Wednesday, 20 February 2013

Edward Smith of Derby: Enlargements and Portraits in Oil

Following on from a charcoal-embellished portrait discussed in the previous article on Photo-Sleuth, an further example of a photographic portrait embellished to a high degree would, I think, be instructive.

Image © and courtesy of Chris Underhill
Mary Ellen Storer (1873-1957) of 24 Talbot Street, Derby
Enlarged and coloured print by Edward Smith of Derby
Image © and courtesy of Chris Underhill

There is little evidence from the appearance of this potrait of a seven year-old girl, painted in oils on an oval piece of thick card measuring 182 x 231mm (slightly larger than 7" x 9"), that it is anything other than a simple oil painting. That is, except for the unpainted bits at the top and bottom of the oval which reveal the unexposed photographic emulsion on a thin paper print pasted to the card, and a hint of the girls clothing showing through the border of pale brown wash. The rough nature of this pale brown border suggests that it would have been mounted passe partout and framed behind glass.

Image © and courtesy of Chris Underhill
Reverse of print by Edward Smith of Bramble Street, Derby, dated 1881
Image © and courtesy of Chris Underhill

The back of the card, however, reveals a printed label (measuring 118 x 171mm) for the West-End Photographic Studio of Edward Smith:


Bramble Street, Curzon St., Derby
Portraits for Lockets, Brooches, &c.
Cartes, Vignettes, Cabinet Portraits,

Copying & Enlarging expeditiously and cheaply executed.

The Rowditch Buss runs by every Half-hour.

Simpson, Printer, St. Peter's Street, Derby.

Edward Smith was a former jeweller who operated a photographic studio from his home, first in Upper Brook Street, later Bramble Street, in Derby's West End, from 1861 until at least 1901. His entries in the 1871 and 1881 Censuses show him as an artist so, even though his photographic portraits tend to be competent rather than inspiring, it is not surprising to find an example of his advertised "portraits in oil," handily dated 1881, midway through his career. The photographic print on which the painted portrait is based would probably have been enlarged from a cabinet portrait format to roughly double the original size of the glass plate negative.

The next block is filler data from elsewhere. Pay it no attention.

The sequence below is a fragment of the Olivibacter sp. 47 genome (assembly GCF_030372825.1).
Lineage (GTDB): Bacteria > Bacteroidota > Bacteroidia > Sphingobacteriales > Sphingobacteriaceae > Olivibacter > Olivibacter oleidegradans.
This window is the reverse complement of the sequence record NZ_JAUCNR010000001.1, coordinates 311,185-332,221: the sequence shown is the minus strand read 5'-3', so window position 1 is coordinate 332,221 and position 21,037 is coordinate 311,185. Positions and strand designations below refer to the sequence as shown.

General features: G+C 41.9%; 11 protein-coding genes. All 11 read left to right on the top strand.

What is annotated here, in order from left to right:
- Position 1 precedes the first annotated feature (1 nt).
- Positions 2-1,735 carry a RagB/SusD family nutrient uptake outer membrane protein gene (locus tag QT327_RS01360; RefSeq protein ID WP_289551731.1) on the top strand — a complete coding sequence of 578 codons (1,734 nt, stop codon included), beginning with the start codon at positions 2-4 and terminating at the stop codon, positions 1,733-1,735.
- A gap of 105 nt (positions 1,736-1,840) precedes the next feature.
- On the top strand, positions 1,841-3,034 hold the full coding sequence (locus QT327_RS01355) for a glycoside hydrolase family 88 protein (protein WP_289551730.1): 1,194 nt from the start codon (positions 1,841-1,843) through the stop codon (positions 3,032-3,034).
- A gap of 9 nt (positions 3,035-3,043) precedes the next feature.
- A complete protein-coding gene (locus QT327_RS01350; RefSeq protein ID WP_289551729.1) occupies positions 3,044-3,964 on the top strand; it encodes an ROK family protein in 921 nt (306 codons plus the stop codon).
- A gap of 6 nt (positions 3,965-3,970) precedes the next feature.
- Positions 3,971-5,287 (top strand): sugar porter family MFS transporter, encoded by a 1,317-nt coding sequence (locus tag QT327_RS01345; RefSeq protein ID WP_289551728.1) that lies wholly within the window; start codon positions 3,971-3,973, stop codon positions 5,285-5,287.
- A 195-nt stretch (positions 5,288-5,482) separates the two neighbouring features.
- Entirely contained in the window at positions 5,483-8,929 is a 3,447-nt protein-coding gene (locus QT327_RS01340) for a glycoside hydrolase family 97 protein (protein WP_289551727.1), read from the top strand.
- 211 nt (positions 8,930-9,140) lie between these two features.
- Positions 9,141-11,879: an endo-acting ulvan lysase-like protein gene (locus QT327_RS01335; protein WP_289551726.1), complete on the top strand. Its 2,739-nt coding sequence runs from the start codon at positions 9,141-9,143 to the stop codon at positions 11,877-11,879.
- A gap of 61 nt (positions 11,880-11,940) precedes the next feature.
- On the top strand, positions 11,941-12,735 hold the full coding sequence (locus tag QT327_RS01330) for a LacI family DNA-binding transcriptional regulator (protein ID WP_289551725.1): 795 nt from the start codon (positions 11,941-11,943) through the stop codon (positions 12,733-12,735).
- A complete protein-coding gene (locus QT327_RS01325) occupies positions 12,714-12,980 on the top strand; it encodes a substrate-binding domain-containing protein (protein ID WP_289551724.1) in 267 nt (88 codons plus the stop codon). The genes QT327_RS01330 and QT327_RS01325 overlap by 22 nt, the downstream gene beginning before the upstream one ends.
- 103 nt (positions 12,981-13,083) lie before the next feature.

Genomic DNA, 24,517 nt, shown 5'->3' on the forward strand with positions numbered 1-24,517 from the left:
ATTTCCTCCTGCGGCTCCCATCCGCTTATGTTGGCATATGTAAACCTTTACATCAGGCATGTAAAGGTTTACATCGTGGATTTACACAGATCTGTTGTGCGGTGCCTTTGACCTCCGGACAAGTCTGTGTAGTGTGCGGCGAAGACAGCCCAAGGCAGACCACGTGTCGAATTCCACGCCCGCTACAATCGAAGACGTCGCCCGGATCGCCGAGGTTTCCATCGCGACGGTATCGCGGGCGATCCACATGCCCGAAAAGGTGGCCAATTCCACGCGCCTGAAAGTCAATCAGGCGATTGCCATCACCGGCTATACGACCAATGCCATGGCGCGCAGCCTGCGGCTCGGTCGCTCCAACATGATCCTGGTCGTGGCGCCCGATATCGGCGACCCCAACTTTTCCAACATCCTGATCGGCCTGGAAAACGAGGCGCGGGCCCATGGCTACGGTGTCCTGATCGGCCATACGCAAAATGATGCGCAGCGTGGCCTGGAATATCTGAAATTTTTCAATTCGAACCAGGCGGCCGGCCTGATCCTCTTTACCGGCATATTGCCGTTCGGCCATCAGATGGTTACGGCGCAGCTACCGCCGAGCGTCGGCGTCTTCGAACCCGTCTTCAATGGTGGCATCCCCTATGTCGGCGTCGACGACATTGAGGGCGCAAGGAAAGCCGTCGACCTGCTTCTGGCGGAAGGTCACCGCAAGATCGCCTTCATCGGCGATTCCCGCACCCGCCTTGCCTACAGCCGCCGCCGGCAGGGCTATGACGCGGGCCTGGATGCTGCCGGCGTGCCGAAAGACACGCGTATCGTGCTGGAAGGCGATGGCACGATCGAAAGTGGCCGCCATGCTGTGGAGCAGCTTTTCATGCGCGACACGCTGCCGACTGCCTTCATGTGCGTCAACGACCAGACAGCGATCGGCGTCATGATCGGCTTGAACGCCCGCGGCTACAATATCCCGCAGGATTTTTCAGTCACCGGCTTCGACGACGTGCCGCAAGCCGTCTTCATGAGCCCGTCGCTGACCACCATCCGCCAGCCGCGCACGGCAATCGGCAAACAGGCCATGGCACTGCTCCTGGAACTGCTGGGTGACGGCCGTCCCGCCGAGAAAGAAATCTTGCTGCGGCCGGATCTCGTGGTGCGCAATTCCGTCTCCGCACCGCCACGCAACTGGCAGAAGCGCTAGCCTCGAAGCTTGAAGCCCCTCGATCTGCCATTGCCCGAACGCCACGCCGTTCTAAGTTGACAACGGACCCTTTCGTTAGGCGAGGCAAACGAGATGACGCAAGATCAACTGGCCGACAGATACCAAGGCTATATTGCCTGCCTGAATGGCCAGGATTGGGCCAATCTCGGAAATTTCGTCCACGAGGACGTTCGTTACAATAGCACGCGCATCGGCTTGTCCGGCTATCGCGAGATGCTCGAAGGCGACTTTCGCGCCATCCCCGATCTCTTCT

Apart from the photograph/painting, the advertisement on the label may also be used to illustrate the affordability of portraits to ordinary folk. He advertises cartes de visite at four shillings per dozen, and a single portrait could be had for a shilling. Given that the average weekly cash wage for the ordinary agricultural labour in England at this time was between 11 and 15 shillings, and that of a high end skilled industrial worker was 30 shillings, it was perhaps still something of a luxury, but was definitely affordable to a large majority of the population.

I make this point because I often come across the assertion by family historians that their ancestors were probably too poor to afford such luxuries as having their portraits taken in a photographic studio, used on occasion to explain an absence of such portraits from the family archives. From what I have read, both in contemporary and current literature, during the heyday of carte de visites in the late 1860s, 1870s and 1880s such portraits were well within the reach of most families.

Image © and collection of Brett Payne
1872 carte de visite mount by A.L. Henderson of London

It is also informative to compare this advertised price with the 5s./doz from the well known and prolific A.L. Henderson of London in 1872, and a similar 5s./doz from F.W. Broadhead of Leicester in 1887. It seems likely that Smith catered for the lower to middle section of the market, perhaps one step above an itinerant photographer whose name might be absent from the card mount. Certainly his portraits do not have quite the professional finish that studios such as those of Pollard Graham and W.W. Winter.


Jay, Bill (1980) Prices of Photographs, from Bill Jay On Photography

Robert Hirsch (2009) The Carte de Visite and the Photo Album, in Seizing the Light: A Social History of Photography, Second edition (McGraw-Hill, 2009), Chapter 4, Section 5, reproduced on Luminous Lint.

Payne, Brett (2007) The carte-de-visite - fit for the Queen and commoners alike, on Photo-Sleuth, 28 August 2007.

Payne, Brett (2011) Sepia Saturday 70: A boy and his toy, on Photo-Sleuth, 15 April 2011.


  1. Another fascinating article that further enlarges my knowledge of early photography.

  2. Yes,I agree with Alan.An Area I Never Knew or considered.Nice One!

  3. Fascinating. I've often seen CDVs that mention on the back that the photorapher also did painted portraits, but it hadn't occurred to me that they just painted over a photograph. I'm going to keep a lookout for these.


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